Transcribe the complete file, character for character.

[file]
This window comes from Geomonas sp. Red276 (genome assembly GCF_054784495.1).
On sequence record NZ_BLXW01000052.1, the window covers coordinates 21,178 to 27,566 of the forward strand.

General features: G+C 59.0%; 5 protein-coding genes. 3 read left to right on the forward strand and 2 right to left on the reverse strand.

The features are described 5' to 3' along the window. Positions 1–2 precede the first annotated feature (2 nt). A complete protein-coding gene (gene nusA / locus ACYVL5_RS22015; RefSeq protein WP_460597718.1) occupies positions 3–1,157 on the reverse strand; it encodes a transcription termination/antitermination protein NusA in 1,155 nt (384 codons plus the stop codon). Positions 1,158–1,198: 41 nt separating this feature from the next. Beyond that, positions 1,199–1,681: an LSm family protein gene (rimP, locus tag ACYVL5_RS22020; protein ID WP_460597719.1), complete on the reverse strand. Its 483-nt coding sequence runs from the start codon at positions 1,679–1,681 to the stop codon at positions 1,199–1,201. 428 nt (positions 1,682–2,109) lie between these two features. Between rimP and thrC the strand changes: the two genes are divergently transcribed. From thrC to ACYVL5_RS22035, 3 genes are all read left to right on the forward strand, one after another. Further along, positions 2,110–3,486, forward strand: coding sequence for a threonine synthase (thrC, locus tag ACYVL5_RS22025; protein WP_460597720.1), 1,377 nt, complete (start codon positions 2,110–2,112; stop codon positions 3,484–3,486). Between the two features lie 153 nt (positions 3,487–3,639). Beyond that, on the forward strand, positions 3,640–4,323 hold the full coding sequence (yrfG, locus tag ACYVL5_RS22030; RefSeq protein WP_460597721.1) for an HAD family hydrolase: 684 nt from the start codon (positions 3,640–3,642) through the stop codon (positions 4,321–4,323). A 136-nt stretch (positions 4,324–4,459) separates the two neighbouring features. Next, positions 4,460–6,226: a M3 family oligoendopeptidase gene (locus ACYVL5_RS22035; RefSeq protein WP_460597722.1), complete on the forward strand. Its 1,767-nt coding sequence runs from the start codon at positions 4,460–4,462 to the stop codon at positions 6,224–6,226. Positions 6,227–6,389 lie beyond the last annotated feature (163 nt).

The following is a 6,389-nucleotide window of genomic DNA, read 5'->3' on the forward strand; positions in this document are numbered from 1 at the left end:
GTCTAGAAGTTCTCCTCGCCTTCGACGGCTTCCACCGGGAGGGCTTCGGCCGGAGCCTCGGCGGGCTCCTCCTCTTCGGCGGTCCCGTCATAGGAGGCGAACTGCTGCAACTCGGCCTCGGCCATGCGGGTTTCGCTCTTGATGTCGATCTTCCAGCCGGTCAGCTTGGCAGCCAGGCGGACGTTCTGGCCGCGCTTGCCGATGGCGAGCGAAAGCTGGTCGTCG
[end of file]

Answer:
This window comes from Geomonas sp. Red276 (genome assembly GCF_054784495.1).
On sequence record NZ_BLXW01000052.1, the window covers coordinates 21,178 to 27,566 of the forward strand.

General features: G+C 59.0%; 5 protein-coding genes. 3 read left to right on the forward strand and 2 right to left on the reverse strand.

The features are described 5' to 3' along the window. Positions 1–2 precede the first annotated feature (2 nt). A complete protein-coding gene (gene nusA / locus ACYVL5_RS22015; RefSeq protein WP_460597718.1) occupies positions 3–1,157 on the reverse strand; it encodes a transcription termination/antitermination protein NusA in 1,155 nt (384 codons plus the stop codon). Positions 1,158–1,198: 41 nt separating this feature from the next. Beyond that, positions 1,199–1,681: an LSm family protein gene (rimP, locus tag ACYVL5_RS22020; protein ID WP_460597719.1), complete on the reverse strand. Its 483-nt coding sequence runs from the start codon at positions 1,679–1,681 to the stop codon at positions 1,199–1,201. 428 nt (positions 1,682–2,109) lie between these two features. Between rimP and thrC the strand changes: the two genes are divergently transcribed. From thrC to ACYVL5_RS22035, 3 genes are all read left to right on the forward strand, one after another. Further along, positions 2,110–3,486, forward strand: coding sequence for a threonine synthase (thrC, locus tag ACYVL5_RS22025; protein WP_460597720.1), 1,377 nt, complete (start codon positions 2,110–2,112; stop codon positions 3,484–3,486). Between the two features lie 153 nt (positions 3,487–3,639). Beyond that, on the forward strand, positions 3,640–4,323 hold the full coding sequence (yrfG, locus tag ACYVL5_RS22030; RefSeq protein WP_460597721.1) for an HAD family hydrolase: 684 nt from the start codon (positions 3,640–3,642) through the stop codon (positions 4,321–4,323). A 136-nt stretch (positions 4,324–4,459) separates the two neighbouring features. Next, positions 4,460–6,226: a M3 family oligoendopeptidase gene (locus ACYVL5_RS22035; RefSeq protein WP_460597722.1), complete on the forward strand. Its 1,767-nt coding sequence runs from the start codon at positions 4,460–4,462 to the stop codon at positions 6,224–6,226. Positions 6,227–6,389 lie beyond the last annotated feature (163 nt).

The following is a 6,389-nucleotide window of genomic DNA, read 5'->3' on the forward strand; positions in this document are numbered from 1 at the left end:
GTCTAGAAGTTCTCCTCGCCTTCGACGGCTTCCACCGGGAGGGCTTCGGCCGGAGCCTCGGCGGGCTCCTCCTCTTCGGCGGTCCCGTCATAGGAGGCGAACTGCTGCAACTCGGCCTCGGCCATGCGGGTTTCGCTCTTGATGTCGATCTTCCAGCCGGTCAGCTTGGCAGCCAGGCGGACGTTCTGGCCGCGCTTGCCGATGGCGAGCGAAAGCTGGTCGTCG